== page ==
Motorola Mobility scored a huge second round legal win against Apple in Germany on a patent case involving Apple’s iCloud service, even as Apple temporarily removed early versions of the iPhone and iPad devices in order to comply with court orders.
Apple’s online store in Germany temporarily halted sales of some iPhone and iPad versions in order to comply with a court ruling, but was able to appeal it and request and extension and get the products back on sale by the end of the day. But a flurry of blog postings showed captured screenshots of original messages posted on the Apple store site, stating that the products were “not for sale.”
The yanking of Apple’s popular products follows Motorola’s initial legal win, which barred Apple from selling products that were ruled as infringing on Motorola’s wireless patents. The iPhone 4S, which uses a different technology, was not covered and continued to be available for sale.
It was unclear whether Motorola would seek to enforce the original ruling, but it appeared that by early Friday, the smartphone maker was willing to go ahead and press the enforcement of the rule.
Second Legal Victory Against iCloud
Another Motorola win came about this week, apparently coinciding with the decision to enforce the product ban on Apple products when a regional court in Mannheim, Germany, ruled in favor of Motorola, judging that Apple was infringing a technology used to synchronize e-mail accounts, a core feature of iCloud. The ruling, in addition to confirming patent infringement, also allows Motorola to press Apple on past device sales to get more details of product sales, something that Apple guards as propreitary trade secrets.
The win is seen as ironic, given that Apple had initiated a spate of lawsuits against Android smartphone makers over the last two years, which had forced some companies with large patent portfolios—such as Motorola and Samsung—to countersue and war with Apple in court.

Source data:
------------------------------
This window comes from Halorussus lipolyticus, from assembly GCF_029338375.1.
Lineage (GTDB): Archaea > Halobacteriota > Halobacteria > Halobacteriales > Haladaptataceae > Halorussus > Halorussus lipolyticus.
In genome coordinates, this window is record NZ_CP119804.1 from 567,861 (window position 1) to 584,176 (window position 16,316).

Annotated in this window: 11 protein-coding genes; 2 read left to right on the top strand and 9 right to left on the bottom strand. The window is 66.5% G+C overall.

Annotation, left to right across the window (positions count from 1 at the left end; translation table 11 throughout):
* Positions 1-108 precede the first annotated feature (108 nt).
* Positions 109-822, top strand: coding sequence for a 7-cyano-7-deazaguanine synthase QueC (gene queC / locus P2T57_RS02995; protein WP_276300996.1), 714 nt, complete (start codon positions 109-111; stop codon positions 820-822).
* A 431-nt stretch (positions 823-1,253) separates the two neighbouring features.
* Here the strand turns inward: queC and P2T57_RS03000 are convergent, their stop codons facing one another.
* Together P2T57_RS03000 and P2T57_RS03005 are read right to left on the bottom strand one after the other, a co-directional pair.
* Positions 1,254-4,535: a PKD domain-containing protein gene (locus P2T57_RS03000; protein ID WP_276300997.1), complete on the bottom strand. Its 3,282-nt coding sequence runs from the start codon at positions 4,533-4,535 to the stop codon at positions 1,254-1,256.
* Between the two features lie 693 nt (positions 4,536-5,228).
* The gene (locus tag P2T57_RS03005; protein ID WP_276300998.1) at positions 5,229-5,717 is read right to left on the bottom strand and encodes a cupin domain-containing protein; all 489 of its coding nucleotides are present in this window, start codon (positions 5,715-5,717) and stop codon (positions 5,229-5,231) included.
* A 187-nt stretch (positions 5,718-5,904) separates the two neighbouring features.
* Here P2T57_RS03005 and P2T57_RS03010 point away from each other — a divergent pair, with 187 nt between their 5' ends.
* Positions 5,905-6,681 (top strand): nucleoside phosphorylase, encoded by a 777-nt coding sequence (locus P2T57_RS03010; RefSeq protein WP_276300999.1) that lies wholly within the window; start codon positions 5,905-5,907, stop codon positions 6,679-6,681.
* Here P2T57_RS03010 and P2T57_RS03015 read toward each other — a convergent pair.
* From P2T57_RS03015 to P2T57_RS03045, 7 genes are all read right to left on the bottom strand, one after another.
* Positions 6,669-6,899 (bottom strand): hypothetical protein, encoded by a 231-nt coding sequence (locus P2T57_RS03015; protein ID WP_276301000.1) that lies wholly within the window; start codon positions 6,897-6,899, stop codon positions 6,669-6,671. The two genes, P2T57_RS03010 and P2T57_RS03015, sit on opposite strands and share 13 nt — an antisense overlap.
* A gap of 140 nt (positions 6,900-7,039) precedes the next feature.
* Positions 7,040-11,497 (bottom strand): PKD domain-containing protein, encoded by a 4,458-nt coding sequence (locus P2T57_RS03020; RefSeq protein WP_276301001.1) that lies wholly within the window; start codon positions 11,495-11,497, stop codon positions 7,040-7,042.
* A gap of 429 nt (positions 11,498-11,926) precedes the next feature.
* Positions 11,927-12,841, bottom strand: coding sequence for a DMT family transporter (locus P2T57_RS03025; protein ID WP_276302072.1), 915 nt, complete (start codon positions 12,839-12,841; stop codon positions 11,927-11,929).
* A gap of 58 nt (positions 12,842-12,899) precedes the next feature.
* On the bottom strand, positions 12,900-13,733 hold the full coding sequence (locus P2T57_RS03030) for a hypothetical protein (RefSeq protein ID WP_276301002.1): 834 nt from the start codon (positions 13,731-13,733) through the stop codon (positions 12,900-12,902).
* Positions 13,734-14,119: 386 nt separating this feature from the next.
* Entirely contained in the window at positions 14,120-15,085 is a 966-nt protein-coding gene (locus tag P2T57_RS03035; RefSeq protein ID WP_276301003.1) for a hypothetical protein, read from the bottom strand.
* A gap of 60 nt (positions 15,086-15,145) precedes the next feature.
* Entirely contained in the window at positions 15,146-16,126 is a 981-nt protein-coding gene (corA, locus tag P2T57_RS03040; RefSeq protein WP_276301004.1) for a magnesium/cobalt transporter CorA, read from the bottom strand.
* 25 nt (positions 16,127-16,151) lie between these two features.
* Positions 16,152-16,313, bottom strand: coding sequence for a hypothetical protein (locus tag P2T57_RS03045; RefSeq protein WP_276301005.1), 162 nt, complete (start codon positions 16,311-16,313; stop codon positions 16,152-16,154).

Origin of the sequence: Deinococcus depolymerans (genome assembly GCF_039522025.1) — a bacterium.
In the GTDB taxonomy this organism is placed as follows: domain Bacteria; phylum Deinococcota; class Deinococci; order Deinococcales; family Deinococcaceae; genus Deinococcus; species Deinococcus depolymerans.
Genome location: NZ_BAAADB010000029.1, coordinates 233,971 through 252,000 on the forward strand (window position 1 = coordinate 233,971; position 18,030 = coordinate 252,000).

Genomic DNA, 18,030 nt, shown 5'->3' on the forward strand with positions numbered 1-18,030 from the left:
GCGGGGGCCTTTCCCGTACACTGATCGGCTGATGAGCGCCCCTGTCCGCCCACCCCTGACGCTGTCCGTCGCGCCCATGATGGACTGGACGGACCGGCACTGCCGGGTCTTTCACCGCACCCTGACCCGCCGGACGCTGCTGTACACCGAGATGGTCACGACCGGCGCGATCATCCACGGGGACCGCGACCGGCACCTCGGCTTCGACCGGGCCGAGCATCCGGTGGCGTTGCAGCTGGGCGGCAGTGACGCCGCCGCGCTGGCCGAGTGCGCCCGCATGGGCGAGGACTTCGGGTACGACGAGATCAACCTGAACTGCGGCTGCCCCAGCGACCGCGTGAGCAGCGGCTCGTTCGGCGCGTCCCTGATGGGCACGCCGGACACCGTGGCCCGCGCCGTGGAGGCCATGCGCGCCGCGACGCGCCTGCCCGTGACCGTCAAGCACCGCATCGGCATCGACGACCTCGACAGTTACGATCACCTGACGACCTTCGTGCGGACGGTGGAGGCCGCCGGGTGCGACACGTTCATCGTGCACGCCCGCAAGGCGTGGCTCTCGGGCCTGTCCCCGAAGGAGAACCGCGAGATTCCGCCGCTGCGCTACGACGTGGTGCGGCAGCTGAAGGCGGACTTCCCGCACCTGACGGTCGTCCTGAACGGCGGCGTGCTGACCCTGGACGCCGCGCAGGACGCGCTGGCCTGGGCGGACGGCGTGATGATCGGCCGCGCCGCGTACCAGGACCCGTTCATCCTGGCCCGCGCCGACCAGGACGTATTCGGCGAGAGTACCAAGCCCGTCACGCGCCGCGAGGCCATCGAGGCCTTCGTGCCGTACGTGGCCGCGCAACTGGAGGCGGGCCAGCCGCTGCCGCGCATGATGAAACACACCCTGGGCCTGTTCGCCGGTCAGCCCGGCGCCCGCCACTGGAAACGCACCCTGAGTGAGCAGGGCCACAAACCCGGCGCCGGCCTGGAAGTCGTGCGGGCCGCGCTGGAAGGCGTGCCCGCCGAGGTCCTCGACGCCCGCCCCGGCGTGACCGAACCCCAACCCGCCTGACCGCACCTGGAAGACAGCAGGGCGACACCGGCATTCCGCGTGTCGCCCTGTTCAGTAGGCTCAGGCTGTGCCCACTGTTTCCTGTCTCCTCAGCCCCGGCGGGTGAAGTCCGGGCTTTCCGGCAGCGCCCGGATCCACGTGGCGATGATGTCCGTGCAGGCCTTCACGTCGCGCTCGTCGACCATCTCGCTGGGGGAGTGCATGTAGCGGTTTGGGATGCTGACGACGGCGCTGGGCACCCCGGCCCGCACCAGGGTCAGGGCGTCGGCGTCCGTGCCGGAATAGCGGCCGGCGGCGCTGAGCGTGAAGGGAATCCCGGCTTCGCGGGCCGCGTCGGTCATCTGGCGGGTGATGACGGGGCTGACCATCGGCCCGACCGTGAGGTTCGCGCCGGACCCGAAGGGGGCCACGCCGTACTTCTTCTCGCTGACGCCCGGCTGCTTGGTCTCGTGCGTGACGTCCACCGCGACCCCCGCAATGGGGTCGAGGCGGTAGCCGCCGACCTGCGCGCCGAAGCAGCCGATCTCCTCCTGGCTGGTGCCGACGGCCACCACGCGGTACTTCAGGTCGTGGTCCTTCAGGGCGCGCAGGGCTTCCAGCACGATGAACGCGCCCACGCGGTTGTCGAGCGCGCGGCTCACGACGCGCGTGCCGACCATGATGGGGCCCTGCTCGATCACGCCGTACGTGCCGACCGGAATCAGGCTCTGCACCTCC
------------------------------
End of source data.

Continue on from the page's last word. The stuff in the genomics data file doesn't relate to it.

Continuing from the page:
After chalking up initial victories, Apple’s legal war against Android appears to be fizzling out and perhaps even backfiring on the Cupertino company. Initial victories against Samsung in Australia and Germany were later reversed, and its victory against HTC based on a single patent at the International Trade Commission was seen as weak and something that HTC would be able to work around.
The victory by Motorola against Apple means that the legal battles have now come full circle. Irrespective of the final outcome of Motorola’s legal battles with Apple, the two legal victories have threatened sales of Apple’s fancy iOS product line.
Google has made an offer to purchase Motorola Mobility for $12.5 billion, and it appears that its initially defensive move to protect the Android ecosystem against patent warfare might have been a wise move.
Meanwhile, Apple’s legal battles appear to have bought the company very little in terms of waging “thermonuclear war” against Android, as envisioned by the late Steve Jobs.
If anything, the legal cases appear to have cost the company at least $100 million in legal fees, if not more. Of course, that is loose change for a company that made north of $13 billion in profits this past quarter—more than the entire quarterly income of Google. And given that most of Apple’s revenue comes from sales of its iPhone and iPad devices, and that Apple hasn’t slowed down the pace of its lawsuits—it filed additional charges against Samsung this past week—it seems likely that Apple will continue on the offensive, using legal means to protect its iOS devices.